Since researchers Todd Risley and Betty Hart articulated the power of early communication at home on children’s future literacy in their landmark 1995 book, Meaningful Differences in the Everyday Experiences of Young American Children, there has been a shift in thinking about how teachers should use words in the earliest years. Instead of sticking with simple words that children can easily grasp (and maybe sound out), researchers say that teachers should help students stretch their capabilities to build a vocabulary that can serve as a reservoir for conceptual understanding. These words are being highlighted in new curricula and teaching practices aimed at students in preK through third grade and beyond (see sidebar “Vocabulary Development from PreK–3”). Close SidebarVocabulary Development from PreK-3
Daniel Pallante, president of the Ohio Educational Development Center and founder of the Collaborative Language and Literacy Instruction Project (CLLIP), whose program has been used in Ohio schools for the past decade, helps teachers teach high-level words to children at different ages. Here are some of his guidelines for early vocabulary building:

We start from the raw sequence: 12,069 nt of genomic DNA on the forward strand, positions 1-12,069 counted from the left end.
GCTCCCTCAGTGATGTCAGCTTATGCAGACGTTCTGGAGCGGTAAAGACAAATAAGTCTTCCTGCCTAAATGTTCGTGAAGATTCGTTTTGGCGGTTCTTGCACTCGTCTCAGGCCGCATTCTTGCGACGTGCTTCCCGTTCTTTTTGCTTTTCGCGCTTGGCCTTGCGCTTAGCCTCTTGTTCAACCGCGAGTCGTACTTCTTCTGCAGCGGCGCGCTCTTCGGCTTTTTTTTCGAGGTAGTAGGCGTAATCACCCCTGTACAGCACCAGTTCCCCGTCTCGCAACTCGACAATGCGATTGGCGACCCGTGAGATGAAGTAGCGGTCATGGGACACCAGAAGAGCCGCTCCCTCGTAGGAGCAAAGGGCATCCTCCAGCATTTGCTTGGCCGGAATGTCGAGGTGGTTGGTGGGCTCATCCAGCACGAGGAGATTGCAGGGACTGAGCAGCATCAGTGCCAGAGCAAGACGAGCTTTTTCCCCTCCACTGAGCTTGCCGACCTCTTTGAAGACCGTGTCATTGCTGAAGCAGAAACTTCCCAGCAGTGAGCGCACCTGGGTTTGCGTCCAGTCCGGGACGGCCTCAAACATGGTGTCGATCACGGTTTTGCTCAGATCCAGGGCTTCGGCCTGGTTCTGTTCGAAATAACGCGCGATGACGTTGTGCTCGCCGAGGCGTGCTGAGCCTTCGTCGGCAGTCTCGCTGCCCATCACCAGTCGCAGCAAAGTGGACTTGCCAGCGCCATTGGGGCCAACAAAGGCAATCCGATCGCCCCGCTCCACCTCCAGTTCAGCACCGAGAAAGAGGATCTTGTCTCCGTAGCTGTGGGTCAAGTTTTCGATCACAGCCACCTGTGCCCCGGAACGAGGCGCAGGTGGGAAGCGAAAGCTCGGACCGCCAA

Preschool: Teachers should pick out four to five Tier 2 words a week that relate to “big-time” concepts like “ocean,” which not only connect to children’s experiences but can be extended to touch on larger concepts and related words.
Kindergarten: As children get into word reading, it’s valuable to talk about the structure of words: how words—like block towers—can be taken apart or built from smaller pieces, and how that changes what they mean. He suggests concentrating on four to five words a week.
First grade: Children are ready to amplify their vocabulary learning by drawing inferences around six to seven target words each week.